How to define a good man
What it means to be a good man is different depending on where you live. If you live in Hamar, you wouldn't dream of asking a father for his daughter's hand in marriage without jumping over some cows first. In the Amazonian Satere-Mawe tribe, you aren't a man unless you've endured the stings of bullet ants without screaming.
Yet no matter who you are, or what rites of passage are considered normal in your neck of the woods, there are a few traits that are considered necessary no matter where you go. Here are four of these universal traits.
Look anywhere in the world, and most of the initiations into manhood are painful or frightening. Whether it's hazing rituals to be allowed into various frats, or being hung from hooks and made to look at the sun.
Having courage in the face of pain, or in scary situations such as those involving heights, or perhaps facing off against a large animal, is a valued trait in men.
We need courage in the world. Courage is what made a single man choose to face down oncoming tanks with nothing but his own body and a sack of groceries during the Tiananmen Square massacre. Courage is what gives us firemen, paramedics, and other brave rescuers. It's a pervasive part of manhood, and something considered necessary in every culture to be manly.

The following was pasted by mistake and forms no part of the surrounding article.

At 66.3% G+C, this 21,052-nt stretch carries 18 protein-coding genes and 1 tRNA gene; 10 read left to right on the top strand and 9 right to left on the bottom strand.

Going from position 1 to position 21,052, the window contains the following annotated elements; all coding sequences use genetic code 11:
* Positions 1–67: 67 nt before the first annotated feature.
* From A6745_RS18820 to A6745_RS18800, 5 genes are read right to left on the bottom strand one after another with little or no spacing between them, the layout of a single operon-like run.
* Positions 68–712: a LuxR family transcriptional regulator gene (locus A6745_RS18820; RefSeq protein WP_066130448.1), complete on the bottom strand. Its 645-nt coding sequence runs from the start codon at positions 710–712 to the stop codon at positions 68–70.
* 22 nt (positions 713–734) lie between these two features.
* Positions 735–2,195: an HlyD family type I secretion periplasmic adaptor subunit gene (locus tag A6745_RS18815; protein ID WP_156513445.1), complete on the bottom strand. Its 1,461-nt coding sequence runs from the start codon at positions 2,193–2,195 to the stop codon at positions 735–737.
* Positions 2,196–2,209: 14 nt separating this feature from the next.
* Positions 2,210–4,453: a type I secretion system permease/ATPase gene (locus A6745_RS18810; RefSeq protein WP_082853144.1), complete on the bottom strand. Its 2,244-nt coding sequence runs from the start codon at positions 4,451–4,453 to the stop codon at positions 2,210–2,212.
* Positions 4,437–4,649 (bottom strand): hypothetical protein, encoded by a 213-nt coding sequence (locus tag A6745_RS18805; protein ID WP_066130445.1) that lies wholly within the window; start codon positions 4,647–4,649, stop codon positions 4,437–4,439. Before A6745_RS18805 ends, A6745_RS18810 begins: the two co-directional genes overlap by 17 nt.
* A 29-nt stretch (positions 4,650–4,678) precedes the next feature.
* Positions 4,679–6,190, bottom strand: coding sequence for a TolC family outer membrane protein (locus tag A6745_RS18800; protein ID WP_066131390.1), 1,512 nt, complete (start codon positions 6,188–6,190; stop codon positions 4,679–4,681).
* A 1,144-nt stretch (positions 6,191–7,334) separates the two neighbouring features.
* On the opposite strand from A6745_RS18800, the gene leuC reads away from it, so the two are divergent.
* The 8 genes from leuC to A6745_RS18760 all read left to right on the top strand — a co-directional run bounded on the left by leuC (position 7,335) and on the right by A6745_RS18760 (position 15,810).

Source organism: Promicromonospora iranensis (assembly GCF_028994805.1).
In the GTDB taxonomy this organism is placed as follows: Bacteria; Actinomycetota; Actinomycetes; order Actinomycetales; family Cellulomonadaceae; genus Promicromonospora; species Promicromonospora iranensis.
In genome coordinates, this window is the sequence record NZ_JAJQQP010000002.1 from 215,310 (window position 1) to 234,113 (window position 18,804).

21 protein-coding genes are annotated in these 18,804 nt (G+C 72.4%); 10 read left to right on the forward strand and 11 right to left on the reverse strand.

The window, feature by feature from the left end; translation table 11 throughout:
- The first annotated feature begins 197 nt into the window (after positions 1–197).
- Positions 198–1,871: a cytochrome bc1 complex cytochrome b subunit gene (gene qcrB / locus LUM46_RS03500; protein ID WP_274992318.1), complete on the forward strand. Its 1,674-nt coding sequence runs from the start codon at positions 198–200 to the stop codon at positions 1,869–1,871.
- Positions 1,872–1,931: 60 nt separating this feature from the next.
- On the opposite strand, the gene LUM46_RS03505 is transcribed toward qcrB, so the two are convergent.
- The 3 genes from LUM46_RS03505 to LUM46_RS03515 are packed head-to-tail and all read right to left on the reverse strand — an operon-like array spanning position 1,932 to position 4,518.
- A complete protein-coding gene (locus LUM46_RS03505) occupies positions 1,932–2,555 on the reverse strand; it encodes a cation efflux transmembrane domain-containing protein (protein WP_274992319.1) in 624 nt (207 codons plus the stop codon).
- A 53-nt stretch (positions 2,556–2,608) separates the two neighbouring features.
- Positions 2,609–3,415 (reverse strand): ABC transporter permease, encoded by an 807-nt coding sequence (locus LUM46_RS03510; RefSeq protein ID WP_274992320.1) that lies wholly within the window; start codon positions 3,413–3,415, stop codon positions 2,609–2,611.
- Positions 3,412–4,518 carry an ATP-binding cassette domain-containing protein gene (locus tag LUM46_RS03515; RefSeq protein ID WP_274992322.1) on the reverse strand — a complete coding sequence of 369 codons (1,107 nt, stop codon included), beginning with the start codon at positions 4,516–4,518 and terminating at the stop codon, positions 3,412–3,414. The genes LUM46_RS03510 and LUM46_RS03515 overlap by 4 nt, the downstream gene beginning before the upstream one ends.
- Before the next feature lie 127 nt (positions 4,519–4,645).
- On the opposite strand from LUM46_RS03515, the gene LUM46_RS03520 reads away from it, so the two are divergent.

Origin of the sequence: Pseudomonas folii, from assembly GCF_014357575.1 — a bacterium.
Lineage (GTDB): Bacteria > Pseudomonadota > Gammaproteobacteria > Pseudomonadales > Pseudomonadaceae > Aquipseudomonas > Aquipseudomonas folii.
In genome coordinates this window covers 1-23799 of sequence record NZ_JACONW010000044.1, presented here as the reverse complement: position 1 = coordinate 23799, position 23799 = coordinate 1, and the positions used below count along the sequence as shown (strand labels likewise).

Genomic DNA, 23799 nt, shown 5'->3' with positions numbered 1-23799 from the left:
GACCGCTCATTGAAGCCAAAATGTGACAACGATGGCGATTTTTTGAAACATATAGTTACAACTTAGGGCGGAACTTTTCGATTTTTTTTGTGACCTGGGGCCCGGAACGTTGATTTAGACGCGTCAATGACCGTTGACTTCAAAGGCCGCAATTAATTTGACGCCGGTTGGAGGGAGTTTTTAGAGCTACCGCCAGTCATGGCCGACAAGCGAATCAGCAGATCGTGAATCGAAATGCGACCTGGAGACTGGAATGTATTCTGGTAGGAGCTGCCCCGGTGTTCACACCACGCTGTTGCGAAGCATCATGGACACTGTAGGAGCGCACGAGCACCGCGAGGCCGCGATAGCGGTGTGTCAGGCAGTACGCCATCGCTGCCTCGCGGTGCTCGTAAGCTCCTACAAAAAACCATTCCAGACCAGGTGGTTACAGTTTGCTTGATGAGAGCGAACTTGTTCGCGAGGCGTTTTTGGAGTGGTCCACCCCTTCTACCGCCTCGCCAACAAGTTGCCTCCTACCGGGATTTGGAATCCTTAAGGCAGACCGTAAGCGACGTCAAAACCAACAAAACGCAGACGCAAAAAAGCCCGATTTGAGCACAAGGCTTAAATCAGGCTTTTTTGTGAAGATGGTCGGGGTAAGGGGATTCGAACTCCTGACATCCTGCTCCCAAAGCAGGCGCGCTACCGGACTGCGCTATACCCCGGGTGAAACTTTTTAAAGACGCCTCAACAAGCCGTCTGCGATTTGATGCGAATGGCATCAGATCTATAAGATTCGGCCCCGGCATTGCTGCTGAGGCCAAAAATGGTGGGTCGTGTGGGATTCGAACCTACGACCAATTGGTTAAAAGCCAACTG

Loyalty is another trait woven into the fabric of masculinity. Depending on where you live, it might be undying reverence to your flag—or simply your football team. Men are expected to be loyal to a fault however, and when something happens to erode that loyalty, such as their political party disappointing them or a divorce, it can erode at their personal identity.
Men are expected not to lose their cool easily, and it can be looked down on if they are throwing tantrums over small things beyond their control. On the flip side, when men handle disappointment stoically, they are viewed as more manly than before.
Although gender roles are shifting, being the provider is still largely considered a masculine role. A good man is expected to go to work, bring home the bacon, and make sure their wife and kids have everything they need.
This can be a source of extreme stress for men who see providing for their families as part of their masculinity, and why it can be so devastating for them when they lose their jobs. Fortunately, this particular trait is starting to become less critical in order for a man to feel like a man.
In developed countries, it's not uncommon for the woman to be the bread winner, and for the man to stay home with the kids if that is what works best for the family. So if you're a manly man painting your daughter's nails pink for her, today's society probably won't think you're less of a man for it. In fact, far from it.